I’ve created filter pouch pockets/openings numerous ways but have decided to share the quickest and easiest method with those of you trying this at home. I have tried to make this as simple as possible. Thus, part 2 does not require any sewing and only uses minimal materials.

Materials You Will Need:

  • Leftover scraps of fabric (same colors you used in PART 1)
  • Iron-on adhesive sheets (Heat’n Bond)
  • Plain blank sheet of white paper 8.5″ x 11″
  • Replaceable filters (to use once your face mask is complete)

Tools You Will Need:

  • Scissors
  • Iron
  • Ironing board or table

Step 1: Cutting a Filter Opening

You can cut a filter opening after you have completed HOW TO SEW A FACE MASK (USING A SEWING MACHINE): PART 1 OF 2 or after completing “Step 6: Creating the Nose Bridge.”

Turn your mask with so the outward-facing portion is facing down. Use scissors to cut a straight vertical line approximately 2 inches long on the right or left side of your face mask, about 1-2 cm away from where your elastic will be placed (or where your elastic already is). See the photo below for how this will look.

Step 2: Measuring & Cutting Fabric Rectangles

Use scraps of fabric from PART 1 of this project. Cut fabric into small rectangles approximately 2-2.5″ in length x 1″ in width. Cut out an equal size of iron-on adhesive sheet.

On an ironing board or table, place the exterior-facing part of the fabric down on the ironing board. On top of the fabric rectangle, place your equal sized iron-on adhesive sheet, with the adhesive portion facing down. Iron on a low or medium setting heat until the two pieces are affixed to one another. It is advisable to iron on top of a sheet of plain blank paper (8.5″ x 11″), just in case not all of the adhesive sticks to the fabric (and you don’t want adhesive stuck to your ironing board or ironing blanket top). These rectangles should look like the ones below.

Step 3: Choosing & Shaping Your Iron-on Rectangles

Pick rectangles that are similar in size with one another and that have an equal or longer length than the opening you cut in the back of your face mask. If they are not exact fits or are fraying, you can easily cut them to the right size and cut off any fraying edges now.

After cutting them to equal sizes and the correct length for the pocket opening, you can test to check if they properly fit (prior to peeling the sticker back). When you’ve finally cut it down to the appropriate sized rectangle, peel off the sheet you ironed on, extremely carefully, without accidentally peeling off the thin layer of adhesive.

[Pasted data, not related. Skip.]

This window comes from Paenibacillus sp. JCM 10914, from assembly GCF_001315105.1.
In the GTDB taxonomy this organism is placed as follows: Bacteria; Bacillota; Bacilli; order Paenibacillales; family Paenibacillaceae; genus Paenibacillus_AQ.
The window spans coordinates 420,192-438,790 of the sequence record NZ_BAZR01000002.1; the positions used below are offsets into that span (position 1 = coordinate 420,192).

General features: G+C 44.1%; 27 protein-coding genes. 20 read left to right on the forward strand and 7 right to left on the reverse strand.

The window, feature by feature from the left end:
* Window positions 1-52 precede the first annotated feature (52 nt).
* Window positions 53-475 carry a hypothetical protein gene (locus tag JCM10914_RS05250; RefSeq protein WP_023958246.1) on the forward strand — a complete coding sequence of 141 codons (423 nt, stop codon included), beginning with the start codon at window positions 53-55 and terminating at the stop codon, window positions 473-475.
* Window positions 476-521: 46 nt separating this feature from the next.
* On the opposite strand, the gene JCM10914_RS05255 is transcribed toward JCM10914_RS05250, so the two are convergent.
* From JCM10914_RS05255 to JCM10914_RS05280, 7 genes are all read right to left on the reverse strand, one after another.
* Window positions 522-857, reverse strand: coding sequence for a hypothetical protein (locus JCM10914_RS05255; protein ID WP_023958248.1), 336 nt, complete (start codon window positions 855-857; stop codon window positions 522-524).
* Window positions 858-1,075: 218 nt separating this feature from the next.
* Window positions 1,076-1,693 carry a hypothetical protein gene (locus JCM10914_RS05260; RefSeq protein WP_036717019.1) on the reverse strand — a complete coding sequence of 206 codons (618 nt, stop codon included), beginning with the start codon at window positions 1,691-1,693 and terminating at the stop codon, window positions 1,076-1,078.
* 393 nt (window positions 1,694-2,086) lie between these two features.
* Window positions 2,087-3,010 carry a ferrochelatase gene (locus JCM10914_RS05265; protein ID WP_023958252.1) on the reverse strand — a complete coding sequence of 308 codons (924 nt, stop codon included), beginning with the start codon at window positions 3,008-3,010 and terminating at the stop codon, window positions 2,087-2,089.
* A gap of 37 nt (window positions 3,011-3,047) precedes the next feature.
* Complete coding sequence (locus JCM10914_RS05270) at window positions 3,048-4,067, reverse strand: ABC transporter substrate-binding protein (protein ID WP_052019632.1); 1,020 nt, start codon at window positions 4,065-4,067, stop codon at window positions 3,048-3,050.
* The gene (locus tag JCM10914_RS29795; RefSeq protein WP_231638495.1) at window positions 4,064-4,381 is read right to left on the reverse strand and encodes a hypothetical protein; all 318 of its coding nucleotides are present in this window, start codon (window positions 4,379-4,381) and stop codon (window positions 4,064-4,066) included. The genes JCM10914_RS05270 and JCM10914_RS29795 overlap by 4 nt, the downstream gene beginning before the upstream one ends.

Once you’ve done this, turn the rectangle on its back with the adhesive side facing upwards (see below).

Step 4: Ironing

Once you’ve completed step 3 (as shown above), fold the inserted rectangle in half (in the same direction as the portion already tucked away). In this case, you will be folding to the right side, towards the scissors. Once you’ve folded your rectangle evenly in half, iron over it just enough to make sure the pieces are properly affixed. Repeat the same sequence of steps on the other side.

Once you’ve finished affixing both rectangles, the inside-facing portion of your face mask should look like the image above.

Ready for a Filter

After you’ve completed all the steps above (and in PART 1), your face mask pocket/opening is ready to insert a removable filter.

If you use your face mask very frequently, change out the filter roughly every 4 hours or so. If you only use it on occasion, you will not need to change your filter as frequently. The type of filters you use with your mask is up to you. I have been using PM 2.5 filters. Research and check the CDC website to find the material and/or filter that will best match your needs.

Taking Care of Your Mask

Wash your face mask by hand in warm water and gentle detergent and air dry. Alternatively, spray rubbing alcohol on both sides and let the face mask dry over night (this will not clean it as well as washing it but it is better than reusing your mask without any type of cleaning.


Your face mask is complete! It is not guaranteed to completely prevent the transmission of COVID-19 and/or other airborne viruses. This face mask is NOT approved by the CDC. Nor am I a medical doctor, medical professional, or an individual who has the authority to make claims or guarantees regarding the prevention of transmission of disease(s).

During these times, it’s suggested you cover your mouth/face when breathing and going into public places, particularly if you will be in close proximity with other individuals. Wash your hands frequently. Don’t touch your face when you’re outside. Try your best to keep at least a six-foot social distance from others.

If you have any questions regarding how to make this mask, please don’t be afraid to contact us by email:

Thank you!